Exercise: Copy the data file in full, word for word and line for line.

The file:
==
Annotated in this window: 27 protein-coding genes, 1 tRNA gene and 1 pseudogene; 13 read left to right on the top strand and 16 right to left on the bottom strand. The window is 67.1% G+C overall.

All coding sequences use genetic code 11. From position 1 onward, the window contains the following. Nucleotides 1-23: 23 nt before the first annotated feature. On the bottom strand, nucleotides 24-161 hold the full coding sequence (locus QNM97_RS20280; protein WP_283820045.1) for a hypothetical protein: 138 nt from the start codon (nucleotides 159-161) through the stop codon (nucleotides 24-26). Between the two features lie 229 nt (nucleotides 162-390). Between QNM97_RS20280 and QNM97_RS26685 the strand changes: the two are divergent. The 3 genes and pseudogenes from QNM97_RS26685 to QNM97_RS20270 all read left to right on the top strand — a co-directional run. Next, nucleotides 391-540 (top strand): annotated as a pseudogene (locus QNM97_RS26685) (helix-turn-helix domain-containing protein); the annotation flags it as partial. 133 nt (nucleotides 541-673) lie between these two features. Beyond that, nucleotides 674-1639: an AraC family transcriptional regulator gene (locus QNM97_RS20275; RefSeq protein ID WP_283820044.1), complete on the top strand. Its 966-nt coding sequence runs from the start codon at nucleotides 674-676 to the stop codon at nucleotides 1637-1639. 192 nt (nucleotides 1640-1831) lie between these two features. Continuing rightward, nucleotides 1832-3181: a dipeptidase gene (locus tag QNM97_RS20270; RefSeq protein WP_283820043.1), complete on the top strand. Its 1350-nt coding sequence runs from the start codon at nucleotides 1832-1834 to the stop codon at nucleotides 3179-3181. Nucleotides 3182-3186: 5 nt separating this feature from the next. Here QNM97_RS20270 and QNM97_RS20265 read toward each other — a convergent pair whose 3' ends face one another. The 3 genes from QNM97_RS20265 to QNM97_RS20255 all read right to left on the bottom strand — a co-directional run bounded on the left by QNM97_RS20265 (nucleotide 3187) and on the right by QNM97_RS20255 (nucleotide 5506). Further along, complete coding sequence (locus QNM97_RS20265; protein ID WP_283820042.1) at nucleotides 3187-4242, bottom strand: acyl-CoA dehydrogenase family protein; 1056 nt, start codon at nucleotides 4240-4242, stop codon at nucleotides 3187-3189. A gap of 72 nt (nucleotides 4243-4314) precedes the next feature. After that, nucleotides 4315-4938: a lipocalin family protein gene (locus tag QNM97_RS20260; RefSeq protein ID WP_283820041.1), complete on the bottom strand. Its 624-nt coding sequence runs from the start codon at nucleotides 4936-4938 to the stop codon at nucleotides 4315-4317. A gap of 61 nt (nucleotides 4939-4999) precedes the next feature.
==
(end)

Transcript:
Annotated in this window: 27 protein-coding genes, 1 tRNA gene and 1 pseudogene; 13 read left to right on the top strand and 16 right to left on the bottom strand. The window is 67.1% G+C overall.

All coding sequences use genetic code 11. From position 1 onward, the window contains the following. Nucleotides 1-23: 23 nt before the first annotated feature. On the bottom strand, nucleotides 24-161 hold the full coding sequence (locus QNM97_RS20280; protein WP_283820045.1) for a hypothetical protein: 138 nt from the start codon (nucleotides 159-161) through the stop codon (nucleotides 24-26). Between the two features lie 229 nt (nucleotides 162-390). Between QNM97_RS20280 and QNM97_RS26685 the strand changes: the two are divergent. The 3 genes and pseudogenes from QNM97_RS26685 to QNM97_RS20270 all read left to right on the top strand — a co-directional run. Next, nucleotides 391-540 (top strand): annotated as a pseudogene (locus QNM97_RS26685) (helix-turn-helix domain-containing protein); the annotation flags it as partial. 133 nt (nucleotides 541-673) lie between these two features. Beyond that, nucleotides 674-1639: an AraC family transcriptional regulator gene (locus QNM97_RS20275; RefSeq protein ID WP_283820044.1), complete on the top strand. Its 966-nt coding sequence runs from the start codon at nucleotides 674-676 to the stop codon at nucleotides 1637-1639. 192 nt (nucleotides 1640-1831) lie between these two features. Continuing rightward, nucleotides 1832-3181: a dipeptidase gene (locus tag QNM97_RS20270; RefSeq protein WP_283820043.1), complete on the top strand. Its 1350-nt coding sequence runs from the start codon at nucleotides 1832-1834 to the stop codon at nucleotides 3179-3181. Nucleotides 3182-3186: 5 nt separating this feature from the next. Here QNM97_RS20270 and QNM97_RS20265 read toward each other — a convergent pair whose 3' ends face one another. The 3 genes from QNM97_RS20265 to QNM97_RS20255 all read right to left on the bottom strand — a co-directional run bounded on the left by QNM97_RS20265 (nucleotide 3187) and on the right by QNM97_RS20255 (nucleotide 5506). Further along, complete coding sequence (locus QNM97_RS20265; protein ID WP_283820042.1) at nucleotides 3187-4242, bottom strand: acyl-CoA dehydrogenase family protein; 1056 nt, start codon at nucleotides 4240-4242, stop codon at nucleotides 3187-3189. A gap of 72 nt (nucleotides 4243-4314) precedes the next feature. After that, nucleotides 4315-4938: a lipocalin family protein gene (locus tag QNM97_RS20260; RefSeq protein ID WP_283820041.1), complete on the bottom strand. Its 624-nt coding sequence runs from the start codon at nucleotides 4936-4938 to the stop codon at nucleotides 4315-4317. A gap of 61 nt (nucleotides 4939-4999) precedes the next feature.